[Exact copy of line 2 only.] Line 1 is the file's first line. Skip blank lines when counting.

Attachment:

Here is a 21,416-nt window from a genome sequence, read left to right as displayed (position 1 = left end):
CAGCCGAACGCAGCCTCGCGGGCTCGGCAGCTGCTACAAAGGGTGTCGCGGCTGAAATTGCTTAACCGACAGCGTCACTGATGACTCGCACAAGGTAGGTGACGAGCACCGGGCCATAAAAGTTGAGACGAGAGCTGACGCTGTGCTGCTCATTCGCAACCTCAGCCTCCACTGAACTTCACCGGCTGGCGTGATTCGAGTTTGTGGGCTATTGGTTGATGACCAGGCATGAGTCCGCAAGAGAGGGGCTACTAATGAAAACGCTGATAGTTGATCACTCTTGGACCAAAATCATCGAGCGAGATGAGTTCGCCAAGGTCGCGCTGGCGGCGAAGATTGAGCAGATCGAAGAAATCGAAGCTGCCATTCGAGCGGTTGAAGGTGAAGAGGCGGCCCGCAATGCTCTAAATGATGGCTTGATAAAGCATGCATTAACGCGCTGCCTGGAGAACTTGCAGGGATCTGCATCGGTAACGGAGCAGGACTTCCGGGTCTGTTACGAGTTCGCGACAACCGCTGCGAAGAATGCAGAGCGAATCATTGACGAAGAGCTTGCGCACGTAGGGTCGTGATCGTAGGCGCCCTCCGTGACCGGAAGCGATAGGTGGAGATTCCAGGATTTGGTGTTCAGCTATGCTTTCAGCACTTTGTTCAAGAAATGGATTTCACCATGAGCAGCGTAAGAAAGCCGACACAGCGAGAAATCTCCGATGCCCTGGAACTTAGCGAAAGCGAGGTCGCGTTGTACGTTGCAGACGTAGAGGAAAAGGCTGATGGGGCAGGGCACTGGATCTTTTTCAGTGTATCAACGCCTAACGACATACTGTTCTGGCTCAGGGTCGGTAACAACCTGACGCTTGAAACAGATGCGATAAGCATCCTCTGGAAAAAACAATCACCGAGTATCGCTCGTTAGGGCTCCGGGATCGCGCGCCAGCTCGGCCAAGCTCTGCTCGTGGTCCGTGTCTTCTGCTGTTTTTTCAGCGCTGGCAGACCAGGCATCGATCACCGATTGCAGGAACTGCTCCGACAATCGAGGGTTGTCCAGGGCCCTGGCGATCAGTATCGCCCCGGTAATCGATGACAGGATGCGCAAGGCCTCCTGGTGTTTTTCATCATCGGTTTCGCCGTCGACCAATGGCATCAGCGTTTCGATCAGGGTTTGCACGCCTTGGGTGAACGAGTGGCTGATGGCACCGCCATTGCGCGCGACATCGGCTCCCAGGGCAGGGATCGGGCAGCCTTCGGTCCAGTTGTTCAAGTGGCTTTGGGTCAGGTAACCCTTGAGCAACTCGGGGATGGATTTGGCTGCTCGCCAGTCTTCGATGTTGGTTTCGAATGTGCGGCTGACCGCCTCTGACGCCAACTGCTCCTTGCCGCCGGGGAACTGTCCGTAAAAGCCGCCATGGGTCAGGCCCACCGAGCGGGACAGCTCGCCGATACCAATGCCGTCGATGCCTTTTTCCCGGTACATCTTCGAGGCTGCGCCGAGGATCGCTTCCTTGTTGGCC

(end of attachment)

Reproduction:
CAGCCGAACGCAGCCTCGCGGGCTCGGCAGCTGCTACAAAGGGTGTCGCGGCTGAAATTGCTTAACCGACAGCGTCACTGATGACTCGCACAAGGTAGGTGACGAGCACCGGGCCATAAAAGTTGAGACGAGAGCTGACGCTGTGCTGCTCATTCGCAACCTCAGCCTCCACTGAACTTCACCGGCTGGCGTGATTCGAGTTTGTGGGCTATTGGTTGATGACCAGGCATGAGTCCGCAAGAGAGGGGCTACTAATGAAAACGCTGATAGTTGATCACTCTTGGACCAAAATCATCGAGCGAGATGAGTTCGCCAAGGTCGCGCTGGCGGCGAAGATTGAGCAGATCGAAGAAATCGAAGCTGCCATTCGAGCGGTTGAAGGTGAAGAGGCGGCCCGCAATGCTCTAAATGATGGCTTGATAAAGCATGCATTAACGCGCTGCCTGGAGAACTTGCAGGGATCTGCATCGGTAACGGAGCAGGACTTCCGGGTCTGTTACGAGTTCGCGACAACCGCTGCGAAGAATGCAGAGCGAATCATTGACGAAGAGCTTGCGCACGTAGGGTCGTGATCGTAGGCGCCCTCCGTGACCGGAAGCGATAGGTGGAGATTCCAGGATTTGGTGTTCAGCTATGCTTTCAGCACTTTGTTCAAGAAATGGATTTCACCATGAGCAGCGTAAGAAAGCCGACACAGCGAGAAATCTCCGATGCCCTGGAACTTAGCGAAAGCGAGGTCGCGTTGTACGTTGCAGACGTAGAGGAAAAGGCTGATGGGGCAGGGCACTGGATCTTTTTCAGTGTATCAACGCCTAACGACATACTGTTCTGGCTCAGGGTCGGTAACAACCTGACGCTTGAAACAGATGCGATAAGCATCCTCTGGAAAAAACAATCACCGAGTATCGCTCGTTAGGGCTCCGGGATCGCGCGCCAGCTCGGCCAAGCTCTGCTCGTGGTCCGTGTCTTCTGCTGTTTTTTCAGCGCTGGCAGACCAGGCATCGATCACCGATTGCAGGAACTGCTCCGACAATCGAGGGTTGTCCAGGGCCCTGGCGATCAGTATCGCCCCGGTAATCGATGACAGGATGCGCAAGGCCTCCTGGTGTTTTTCATCATCGGTTTCGCCGTCGACCAATGGCATCAGCGTTTCGATCAGGGTTTGCACGCCTTGGGTGAACGAGTGGCTGATGGCACCGCCATTGCGCGCGACATCGGCTCCCAGGGCAGGGATCGGGCAGCCTTCGGTCCAGTTGTTCAAGTGGCTTTGGGTCAGGTAACCCTTGAGCAACTCGGGGATGGATTTGGCTGCTCGCCAGTCTTCGATGTTGGTTTCGAATGTGCGGCTGACCGCCTCTGACGCCAACTGCTCCTTGCCGCCGGGGAACTGTCCGTAAAAGCCGCCATGGGTCAGGCCCACCGAGCGGGACAGCTCGCCGATACCAATGCCGTCGATGCCTTTTTCCCGGTACATCTTCGAGGCTGCGCCGAGGATCGCTTCCTTGTTGGCC